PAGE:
Proposal: Milestone 9089 (MA/MSc) and 9989 (PhD)

Forms

Masters proposal form
PhD proposal form

Guidelines for the Thesis Proposal
Overview (see also MA/MSc and PhD details)

The purpose of the proposal is for the candidate to demonstrate the requisite theoretical and methodological background as well as the necessary writing skills to proceed to concentrated thesis work.  A proposal typically refers to key background literature, methods/methodology, and expected contributions.  Further, the candidate must clearly describe the plan of study - what will be done, how, and when.  The proposal provides a learning opportunity for the candidate to interact with their thesis supervisory committee in a very focused way. 

Why create a thesis proposal?

  • The idea of a proposal is to introduce your topic and to contextualize it in the relevant fields; identify methods to be used; data to be collected; and utility and importance of potential results
  • Clearly state the expected contributions of your research
    • Master's - identify how your research builds upon and expands current knowledge in the field - e.g. gaps in the geographical literature; recommendations for policy and/or practice
    • Doctoral - in addition to the Master's expectations, identify significant contributions to knowledge. These may include contributions to theory and/or methods.
  • In this, you will want to answer the following:
    • Why your research is important and why does it need to be done?
    • How you will conduct your research? (method, data collection, what material you will need, analyses)
    • Where will your study area be? As this is a geography research proposal, this is paramount to highlight
    • When will your project be complete? You will want to create a realistic schedule to estimate the time required to complete the various phases of your work within your programs' duration (two years Masters / four years PhD)
    • The intent is to provide both you and your advisory committee a clear, succinct statement of your research plan to ensure that all parties agree and understand your project; and all can be confident about its successful completion

Tips for proposal writing

Know who you are writing for

  • create your proposal as if readers are not experts on your topic; avoid jargon, but do use appropriate disciplinary terms when necessary

Make your proposal inspiring

  • persuade your readers that the project is worth doing and as the researcher, you are prepared and capable to successfully execute it

The proposal is not a binding contract

  • those that are involved understand that aspects of the research may change: this document is a starting point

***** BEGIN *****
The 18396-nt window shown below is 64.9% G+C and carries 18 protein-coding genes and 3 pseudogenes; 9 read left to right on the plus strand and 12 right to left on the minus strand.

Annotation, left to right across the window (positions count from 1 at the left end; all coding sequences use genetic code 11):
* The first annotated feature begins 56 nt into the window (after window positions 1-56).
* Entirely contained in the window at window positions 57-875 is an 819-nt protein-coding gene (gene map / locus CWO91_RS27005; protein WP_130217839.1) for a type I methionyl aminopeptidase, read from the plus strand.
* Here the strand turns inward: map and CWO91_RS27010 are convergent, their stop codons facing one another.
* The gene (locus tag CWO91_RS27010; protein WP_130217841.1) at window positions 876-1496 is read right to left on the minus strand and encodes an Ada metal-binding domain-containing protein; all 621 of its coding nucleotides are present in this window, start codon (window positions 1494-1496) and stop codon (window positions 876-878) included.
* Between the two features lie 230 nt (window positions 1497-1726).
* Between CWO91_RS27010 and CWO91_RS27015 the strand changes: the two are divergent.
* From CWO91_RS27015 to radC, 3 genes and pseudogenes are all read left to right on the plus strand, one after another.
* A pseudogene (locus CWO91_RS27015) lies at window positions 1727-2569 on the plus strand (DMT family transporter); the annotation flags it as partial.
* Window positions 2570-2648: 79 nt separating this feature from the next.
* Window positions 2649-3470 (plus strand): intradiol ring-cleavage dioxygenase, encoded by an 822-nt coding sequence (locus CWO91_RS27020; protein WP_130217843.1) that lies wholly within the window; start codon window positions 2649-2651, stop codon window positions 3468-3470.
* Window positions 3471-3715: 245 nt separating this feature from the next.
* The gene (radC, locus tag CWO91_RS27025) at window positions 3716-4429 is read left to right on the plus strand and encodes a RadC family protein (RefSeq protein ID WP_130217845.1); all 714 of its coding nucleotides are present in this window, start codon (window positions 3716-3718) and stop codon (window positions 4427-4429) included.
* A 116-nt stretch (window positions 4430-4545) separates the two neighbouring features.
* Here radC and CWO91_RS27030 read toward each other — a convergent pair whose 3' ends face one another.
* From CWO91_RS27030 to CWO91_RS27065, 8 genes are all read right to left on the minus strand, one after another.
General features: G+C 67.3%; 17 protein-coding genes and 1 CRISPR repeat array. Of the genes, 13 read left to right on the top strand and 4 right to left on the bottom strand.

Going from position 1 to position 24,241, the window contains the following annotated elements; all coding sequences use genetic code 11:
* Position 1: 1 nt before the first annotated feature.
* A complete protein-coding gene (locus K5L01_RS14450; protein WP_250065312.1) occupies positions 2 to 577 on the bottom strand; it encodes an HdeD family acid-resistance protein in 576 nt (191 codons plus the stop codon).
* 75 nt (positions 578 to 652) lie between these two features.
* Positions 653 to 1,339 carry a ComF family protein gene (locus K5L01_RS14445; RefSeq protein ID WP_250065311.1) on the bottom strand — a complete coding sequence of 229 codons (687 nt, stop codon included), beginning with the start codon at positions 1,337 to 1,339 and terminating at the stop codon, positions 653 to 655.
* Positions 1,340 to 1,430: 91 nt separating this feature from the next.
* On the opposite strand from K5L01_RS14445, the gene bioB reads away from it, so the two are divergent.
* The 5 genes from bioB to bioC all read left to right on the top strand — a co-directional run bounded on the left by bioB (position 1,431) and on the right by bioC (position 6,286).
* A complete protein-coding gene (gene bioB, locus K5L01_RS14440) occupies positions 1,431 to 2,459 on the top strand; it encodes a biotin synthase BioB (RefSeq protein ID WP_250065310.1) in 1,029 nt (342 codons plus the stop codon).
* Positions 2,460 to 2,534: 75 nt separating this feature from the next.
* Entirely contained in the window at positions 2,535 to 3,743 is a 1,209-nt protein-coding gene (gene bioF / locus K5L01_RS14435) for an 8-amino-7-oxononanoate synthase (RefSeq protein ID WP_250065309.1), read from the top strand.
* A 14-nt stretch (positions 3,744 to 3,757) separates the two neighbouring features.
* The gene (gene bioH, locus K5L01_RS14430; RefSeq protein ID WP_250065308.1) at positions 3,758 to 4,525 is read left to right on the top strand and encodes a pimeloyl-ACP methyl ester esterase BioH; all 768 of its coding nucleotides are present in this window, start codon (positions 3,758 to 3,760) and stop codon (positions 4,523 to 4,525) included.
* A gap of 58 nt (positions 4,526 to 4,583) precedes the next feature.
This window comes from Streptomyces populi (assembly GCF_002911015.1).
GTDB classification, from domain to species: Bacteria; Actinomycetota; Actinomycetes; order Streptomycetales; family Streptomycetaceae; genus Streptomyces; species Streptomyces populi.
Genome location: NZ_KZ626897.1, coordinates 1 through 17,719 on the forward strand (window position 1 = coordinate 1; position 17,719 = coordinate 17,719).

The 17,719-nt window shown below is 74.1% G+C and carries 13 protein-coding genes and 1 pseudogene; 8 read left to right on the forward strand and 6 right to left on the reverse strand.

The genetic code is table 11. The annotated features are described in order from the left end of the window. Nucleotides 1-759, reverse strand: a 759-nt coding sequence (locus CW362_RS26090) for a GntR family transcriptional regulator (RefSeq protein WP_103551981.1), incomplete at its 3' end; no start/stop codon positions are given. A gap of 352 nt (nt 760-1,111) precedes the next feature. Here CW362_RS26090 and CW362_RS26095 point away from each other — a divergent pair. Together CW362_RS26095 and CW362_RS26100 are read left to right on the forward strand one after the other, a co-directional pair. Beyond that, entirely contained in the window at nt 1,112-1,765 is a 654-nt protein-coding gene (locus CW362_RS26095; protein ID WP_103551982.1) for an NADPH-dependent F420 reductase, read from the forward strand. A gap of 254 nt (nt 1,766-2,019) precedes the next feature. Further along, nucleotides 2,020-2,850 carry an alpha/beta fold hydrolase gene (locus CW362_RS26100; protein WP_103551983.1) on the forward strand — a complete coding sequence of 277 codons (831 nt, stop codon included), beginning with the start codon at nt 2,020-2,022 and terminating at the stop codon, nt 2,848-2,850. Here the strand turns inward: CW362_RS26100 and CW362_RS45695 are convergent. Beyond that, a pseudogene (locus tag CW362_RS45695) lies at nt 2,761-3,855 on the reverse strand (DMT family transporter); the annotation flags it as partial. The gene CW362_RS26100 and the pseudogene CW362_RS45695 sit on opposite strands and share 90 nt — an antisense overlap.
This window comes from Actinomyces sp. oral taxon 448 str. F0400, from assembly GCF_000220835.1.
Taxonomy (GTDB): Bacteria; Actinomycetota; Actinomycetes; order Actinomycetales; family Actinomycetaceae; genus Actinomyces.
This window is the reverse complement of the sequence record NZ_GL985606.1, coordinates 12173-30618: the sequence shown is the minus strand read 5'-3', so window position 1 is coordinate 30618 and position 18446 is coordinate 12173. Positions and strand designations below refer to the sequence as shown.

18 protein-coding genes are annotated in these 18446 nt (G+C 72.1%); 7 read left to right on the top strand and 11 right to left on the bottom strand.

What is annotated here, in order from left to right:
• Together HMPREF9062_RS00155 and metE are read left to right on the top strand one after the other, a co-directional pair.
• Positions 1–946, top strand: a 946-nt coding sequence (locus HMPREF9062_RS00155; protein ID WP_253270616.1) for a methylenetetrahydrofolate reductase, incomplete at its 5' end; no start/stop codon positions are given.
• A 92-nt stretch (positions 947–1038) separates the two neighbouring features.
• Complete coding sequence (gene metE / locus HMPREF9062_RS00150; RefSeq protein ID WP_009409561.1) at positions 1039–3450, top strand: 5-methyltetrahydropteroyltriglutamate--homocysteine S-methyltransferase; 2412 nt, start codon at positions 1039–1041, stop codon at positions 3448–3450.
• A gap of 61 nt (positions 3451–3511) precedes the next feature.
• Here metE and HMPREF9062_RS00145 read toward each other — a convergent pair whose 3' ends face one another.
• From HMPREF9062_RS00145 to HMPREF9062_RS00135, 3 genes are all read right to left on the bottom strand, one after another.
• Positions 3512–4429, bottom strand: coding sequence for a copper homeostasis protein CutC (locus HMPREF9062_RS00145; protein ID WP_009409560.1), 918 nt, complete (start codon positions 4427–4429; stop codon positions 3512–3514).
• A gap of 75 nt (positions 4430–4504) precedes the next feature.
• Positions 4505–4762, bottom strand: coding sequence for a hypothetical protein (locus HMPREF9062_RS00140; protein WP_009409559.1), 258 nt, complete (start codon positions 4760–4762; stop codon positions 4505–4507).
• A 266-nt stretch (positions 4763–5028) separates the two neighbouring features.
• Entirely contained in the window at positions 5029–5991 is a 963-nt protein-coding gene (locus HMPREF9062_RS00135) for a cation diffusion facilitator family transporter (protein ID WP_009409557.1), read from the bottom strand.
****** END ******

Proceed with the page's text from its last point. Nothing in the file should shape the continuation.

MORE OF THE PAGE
• consider your proposal a blueprint for how you plan to pursue your research in a feasible, timely way

Editing

  • your proposal is an academic document first and foremost, so make sure it is edited and formatted correctly
  • the proposal should be tight and focused, while there might be a desire to have a massive literature review, this is taking away from your proposal! Keep sections, like the literature review, to a minimum and save that juicy information for your actual thesis
  • length will vary depending on project and supervisor/committee. Normally, a masters thesis proposal is roughly 10-15 pages text, while the PhD proposal 15-20 text. If you go well beyond these limits, you are not writing a proposal--you are writing a chapter: STOP!
  • have a clear title, make it intriguing and understandable by individuals not in your field

Consult your committee

  • work closely with your supervisor to develop your proposal
  • ask your committee for feedback on drafts of your proposal
  • get additional feedback from peers to ensure that your proposal is clear and concise

Essential elements of the proposal

Introduction/Statement of Question

  • make explicit the question(s) or problem(s) of your research
  • precision and focused; not broad and general
  • state the geographic aspect to the research

Definition of study area & terms

  • where will your study take place?
  • define and explain key terms and concepts of your research

Relevant background literature

  • contextualize your research in the larger field of geography
  • review and appraise works that address your general field of research
  • identify gaps; relevant debates; show where your research will fit and contribute

Analysis

  • how will you analyze and interpret the data?
  • what analytical tools, approaches and strategies will be used?

Anticipated Results

  • what will the results tell us?